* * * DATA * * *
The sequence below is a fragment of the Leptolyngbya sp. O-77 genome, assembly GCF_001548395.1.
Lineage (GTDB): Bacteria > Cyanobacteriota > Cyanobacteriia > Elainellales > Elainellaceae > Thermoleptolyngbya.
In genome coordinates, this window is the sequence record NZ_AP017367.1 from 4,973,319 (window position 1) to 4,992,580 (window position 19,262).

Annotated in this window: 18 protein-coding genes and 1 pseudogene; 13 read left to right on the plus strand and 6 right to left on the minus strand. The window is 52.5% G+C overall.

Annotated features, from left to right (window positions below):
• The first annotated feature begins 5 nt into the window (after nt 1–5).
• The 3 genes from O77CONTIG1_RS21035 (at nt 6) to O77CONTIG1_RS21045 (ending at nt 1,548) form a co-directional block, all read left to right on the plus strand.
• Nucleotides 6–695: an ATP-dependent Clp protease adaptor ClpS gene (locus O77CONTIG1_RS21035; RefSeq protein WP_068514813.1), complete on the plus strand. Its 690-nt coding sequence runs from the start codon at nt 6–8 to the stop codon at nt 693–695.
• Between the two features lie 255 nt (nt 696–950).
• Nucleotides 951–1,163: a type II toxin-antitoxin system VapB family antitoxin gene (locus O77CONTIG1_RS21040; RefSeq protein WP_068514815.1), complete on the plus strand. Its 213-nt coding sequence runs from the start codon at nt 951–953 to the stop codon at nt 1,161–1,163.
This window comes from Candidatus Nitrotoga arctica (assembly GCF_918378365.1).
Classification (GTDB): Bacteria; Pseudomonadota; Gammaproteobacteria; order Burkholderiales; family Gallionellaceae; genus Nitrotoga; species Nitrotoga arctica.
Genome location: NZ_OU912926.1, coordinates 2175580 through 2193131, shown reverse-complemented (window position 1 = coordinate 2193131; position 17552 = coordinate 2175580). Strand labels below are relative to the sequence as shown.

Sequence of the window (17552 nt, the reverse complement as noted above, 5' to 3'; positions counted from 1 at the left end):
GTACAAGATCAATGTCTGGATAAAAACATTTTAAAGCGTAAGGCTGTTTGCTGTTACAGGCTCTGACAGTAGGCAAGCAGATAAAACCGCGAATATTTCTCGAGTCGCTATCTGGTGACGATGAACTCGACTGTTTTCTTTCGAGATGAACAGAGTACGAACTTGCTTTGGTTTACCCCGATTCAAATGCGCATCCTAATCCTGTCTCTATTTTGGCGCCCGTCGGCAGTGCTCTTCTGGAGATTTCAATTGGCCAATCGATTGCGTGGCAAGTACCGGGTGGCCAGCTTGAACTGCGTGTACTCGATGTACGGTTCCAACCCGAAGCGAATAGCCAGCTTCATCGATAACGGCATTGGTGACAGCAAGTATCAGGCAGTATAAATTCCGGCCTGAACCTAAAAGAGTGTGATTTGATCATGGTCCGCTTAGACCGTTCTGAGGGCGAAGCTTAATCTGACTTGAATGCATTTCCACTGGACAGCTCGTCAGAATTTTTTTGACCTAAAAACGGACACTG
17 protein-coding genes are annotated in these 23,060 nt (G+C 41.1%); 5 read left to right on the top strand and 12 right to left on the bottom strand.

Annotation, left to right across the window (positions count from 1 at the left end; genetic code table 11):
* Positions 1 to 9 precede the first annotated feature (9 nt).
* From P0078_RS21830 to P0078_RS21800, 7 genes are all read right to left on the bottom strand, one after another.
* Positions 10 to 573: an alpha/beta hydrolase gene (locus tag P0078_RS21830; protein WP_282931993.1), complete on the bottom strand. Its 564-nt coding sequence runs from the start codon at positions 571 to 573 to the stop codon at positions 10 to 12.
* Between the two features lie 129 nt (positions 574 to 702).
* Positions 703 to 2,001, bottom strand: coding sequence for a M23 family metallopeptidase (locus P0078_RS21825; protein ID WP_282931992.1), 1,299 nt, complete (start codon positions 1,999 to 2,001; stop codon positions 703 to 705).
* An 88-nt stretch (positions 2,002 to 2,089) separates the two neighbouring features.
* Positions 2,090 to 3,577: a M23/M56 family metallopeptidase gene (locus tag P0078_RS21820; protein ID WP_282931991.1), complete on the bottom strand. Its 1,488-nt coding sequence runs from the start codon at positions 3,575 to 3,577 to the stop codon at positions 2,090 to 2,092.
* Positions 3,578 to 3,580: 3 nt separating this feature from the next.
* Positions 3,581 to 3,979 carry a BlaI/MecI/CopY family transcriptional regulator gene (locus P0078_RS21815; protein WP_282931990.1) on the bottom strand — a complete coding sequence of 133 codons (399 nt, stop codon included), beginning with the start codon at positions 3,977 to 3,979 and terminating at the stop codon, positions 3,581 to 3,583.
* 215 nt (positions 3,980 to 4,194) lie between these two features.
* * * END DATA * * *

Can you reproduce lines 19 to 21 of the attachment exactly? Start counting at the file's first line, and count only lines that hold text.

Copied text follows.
* From P0078_RS21830 to P0078_RS21800, 7 genes are all read right to left on the bottom strand, one after another.
* Positions 10 to 573: an alpha/beta hydrolase gene (locus tag P0078_RS21830; protein WP_282931993.1), complete on the bottom strand. Its 564-nt coding sequence runs from the start codon at positions 571 to 573 to the stop codon at positions 10 to 12.
* Between the two features lie 129 nt (positions 574 to 702).